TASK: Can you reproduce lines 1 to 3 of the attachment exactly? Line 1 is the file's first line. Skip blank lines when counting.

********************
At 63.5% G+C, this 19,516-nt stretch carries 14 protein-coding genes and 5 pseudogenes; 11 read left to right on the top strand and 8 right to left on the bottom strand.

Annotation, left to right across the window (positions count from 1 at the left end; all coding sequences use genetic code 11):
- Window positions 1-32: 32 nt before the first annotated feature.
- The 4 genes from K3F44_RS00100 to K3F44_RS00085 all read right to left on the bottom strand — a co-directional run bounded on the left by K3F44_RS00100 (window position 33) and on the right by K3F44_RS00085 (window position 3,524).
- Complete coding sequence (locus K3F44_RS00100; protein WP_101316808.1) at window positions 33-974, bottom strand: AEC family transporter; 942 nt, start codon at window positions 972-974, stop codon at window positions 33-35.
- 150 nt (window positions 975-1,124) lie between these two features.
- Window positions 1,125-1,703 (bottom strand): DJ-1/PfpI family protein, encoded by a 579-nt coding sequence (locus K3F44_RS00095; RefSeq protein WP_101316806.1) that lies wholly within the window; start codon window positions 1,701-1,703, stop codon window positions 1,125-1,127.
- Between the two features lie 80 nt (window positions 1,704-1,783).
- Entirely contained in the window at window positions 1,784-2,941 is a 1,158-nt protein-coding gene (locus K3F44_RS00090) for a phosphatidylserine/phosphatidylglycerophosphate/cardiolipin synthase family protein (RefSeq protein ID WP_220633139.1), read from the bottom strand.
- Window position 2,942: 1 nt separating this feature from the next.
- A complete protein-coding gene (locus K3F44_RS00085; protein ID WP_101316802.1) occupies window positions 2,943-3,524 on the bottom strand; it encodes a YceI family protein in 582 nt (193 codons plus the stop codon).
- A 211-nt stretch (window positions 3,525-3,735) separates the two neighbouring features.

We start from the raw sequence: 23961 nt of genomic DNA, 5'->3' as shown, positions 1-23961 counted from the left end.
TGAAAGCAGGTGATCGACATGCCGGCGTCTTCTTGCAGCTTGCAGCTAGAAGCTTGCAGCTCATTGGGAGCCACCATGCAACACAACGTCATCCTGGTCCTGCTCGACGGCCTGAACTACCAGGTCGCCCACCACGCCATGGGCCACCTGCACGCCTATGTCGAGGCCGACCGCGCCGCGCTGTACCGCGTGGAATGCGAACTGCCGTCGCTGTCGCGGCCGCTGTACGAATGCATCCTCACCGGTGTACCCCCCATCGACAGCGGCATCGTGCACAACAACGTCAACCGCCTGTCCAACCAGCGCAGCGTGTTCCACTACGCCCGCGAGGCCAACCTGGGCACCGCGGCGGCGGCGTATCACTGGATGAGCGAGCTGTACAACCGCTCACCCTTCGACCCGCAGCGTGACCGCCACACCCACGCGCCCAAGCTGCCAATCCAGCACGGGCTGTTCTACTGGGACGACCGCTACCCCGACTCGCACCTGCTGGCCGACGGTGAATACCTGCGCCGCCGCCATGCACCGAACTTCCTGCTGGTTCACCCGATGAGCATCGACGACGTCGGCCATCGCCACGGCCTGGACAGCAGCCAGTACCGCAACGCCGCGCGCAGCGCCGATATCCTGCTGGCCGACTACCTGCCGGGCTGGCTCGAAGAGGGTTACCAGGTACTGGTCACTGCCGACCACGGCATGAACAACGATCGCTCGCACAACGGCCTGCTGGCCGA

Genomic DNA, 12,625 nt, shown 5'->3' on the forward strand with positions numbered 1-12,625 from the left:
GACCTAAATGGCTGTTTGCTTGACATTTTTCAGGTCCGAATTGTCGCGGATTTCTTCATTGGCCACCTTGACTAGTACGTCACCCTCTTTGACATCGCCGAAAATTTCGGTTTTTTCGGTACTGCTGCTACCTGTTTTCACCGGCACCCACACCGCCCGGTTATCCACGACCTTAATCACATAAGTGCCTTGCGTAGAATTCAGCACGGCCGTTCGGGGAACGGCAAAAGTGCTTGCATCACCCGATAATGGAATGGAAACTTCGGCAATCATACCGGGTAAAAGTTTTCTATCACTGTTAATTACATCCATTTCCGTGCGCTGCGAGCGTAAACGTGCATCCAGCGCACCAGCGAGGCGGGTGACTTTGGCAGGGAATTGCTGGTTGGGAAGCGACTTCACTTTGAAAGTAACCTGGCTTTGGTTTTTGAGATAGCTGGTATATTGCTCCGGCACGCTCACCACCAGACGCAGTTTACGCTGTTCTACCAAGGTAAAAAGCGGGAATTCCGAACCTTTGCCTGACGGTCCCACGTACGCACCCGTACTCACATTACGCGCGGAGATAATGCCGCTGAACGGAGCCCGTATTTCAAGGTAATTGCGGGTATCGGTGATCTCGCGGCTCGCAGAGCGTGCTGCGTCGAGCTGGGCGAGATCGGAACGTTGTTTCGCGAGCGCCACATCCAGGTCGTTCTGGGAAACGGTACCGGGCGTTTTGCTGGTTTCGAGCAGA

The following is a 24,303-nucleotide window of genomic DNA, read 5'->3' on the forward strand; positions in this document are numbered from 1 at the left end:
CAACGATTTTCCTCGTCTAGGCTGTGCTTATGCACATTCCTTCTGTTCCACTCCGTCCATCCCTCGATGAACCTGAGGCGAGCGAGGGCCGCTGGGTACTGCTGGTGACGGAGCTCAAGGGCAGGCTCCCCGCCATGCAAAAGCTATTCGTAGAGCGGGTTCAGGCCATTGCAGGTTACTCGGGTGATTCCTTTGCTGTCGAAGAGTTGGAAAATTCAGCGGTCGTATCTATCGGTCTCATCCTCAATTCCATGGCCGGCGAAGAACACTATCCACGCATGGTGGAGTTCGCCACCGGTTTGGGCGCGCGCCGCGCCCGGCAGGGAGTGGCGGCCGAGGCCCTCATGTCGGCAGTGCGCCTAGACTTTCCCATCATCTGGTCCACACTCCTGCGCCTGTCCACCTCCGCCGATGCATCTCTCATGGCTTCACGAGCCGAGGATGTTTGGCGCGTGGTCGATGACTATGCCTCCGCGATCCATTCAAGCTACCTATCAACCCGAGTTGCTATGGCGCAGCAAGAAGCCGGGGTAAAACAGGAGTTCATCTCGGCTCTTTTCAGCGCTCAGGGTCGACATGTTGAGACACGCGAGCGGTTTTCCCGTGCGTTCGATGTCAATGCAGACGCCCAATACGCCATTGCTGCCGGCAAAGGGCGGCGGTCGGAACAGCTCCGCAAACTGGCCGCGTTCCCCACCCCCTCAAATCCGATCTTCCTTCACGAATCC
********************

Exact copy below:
At 63.5% G+C, this 19,516-nt stretch carries 14 protein-coding genes and 5 pseudogenes; 11 read left to right on the top strand and 8 right to left on the bottom strand.

Annotation, left to right across the window (positions count from 1 at the left end; all coding sequences use genetic code 11):
- Window positions 1-32: 32 nt before the first annotated feature.